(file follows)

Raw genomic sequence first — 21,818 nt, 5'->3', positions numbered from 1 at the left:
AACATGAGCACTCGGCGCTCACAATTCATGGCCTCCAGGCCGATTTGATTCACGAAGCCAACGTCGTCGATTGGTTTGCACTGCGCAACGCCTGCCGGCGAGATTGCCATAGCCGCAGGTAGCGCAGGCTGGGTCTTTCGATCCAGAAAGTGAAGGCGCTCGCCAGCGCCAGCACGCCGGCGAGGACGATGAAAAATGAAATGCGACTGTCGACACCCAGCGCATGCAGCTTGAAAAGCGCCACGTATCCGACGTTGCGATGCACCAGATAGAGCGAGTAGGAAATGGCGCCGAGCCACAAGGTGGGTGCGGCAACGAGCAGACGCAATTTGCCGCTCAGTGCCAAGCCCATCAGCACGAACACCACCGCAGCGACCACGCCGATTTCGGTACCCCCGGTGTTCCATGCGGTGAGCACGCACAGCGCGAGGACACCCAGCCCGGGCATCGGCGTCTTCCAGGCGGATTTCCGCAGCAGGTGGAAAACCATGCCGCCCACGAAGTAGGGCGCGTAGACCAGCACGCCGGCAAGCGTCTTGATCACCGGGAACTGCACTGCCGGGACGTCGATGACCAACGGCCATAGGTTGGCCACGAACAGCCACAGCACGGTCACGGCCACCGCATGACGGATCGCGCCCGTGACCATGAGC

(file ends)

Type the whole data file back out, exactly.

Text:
Raw genomic sequence first — 21,818 nt, 5'->3', positions numbered from 1 at the left:
AACATGAGCACTCGGCGCTCACAATTCATGGCCTCCAGGCCGATTTGATTCACGAAGCCAACGTCGTCGATTGGTTTGCACTGCGCAACGCCTGCCGGCGAGATTGCCATAGCCGCAGGTAGCGCAGGCTGGGTCTTTCGATCCAGAAAGTGAAGGCGCTCGCCAGCGCCAGCACGCCGGCGAGGACGATGAAAAATGAAATGCGACTGTCGACACCCAGCGCATGCAGCTTGAAAAGCGCCACGTATCCGACGTTGCGATGCACCAGATAGAGCGAGTAGGAAATGGCGCCGAGCCACAAGGTGGGTGCGGCAACGAGCAGACGCAATTTGCCGCTCAGTGCCAAGCCCATCAGCACGAACACCACCGCAGCGACCACGCCGATTTCGGTACCCCCGGTGTTCCATGCGGTGAGCACGCACAGCGCGAGGACACCCAGCCCGGGCATCGGCGTCTTCCAGGCGGATTTCCGCAGCAGGTGGAAAACCATGCCGCCCACGAAGTAGGGCGCGTAGACCAGCACGCCGGCAAGCGTCTTGATCACCGGGAACTGCACTGCCGGGACGTCGATGACCAACGGCCATAGGTTGGCCACGAACAGCCACAGCACGGTCACGGCCACCGCATGACGGATCGCGCCCGTGACCATGAGC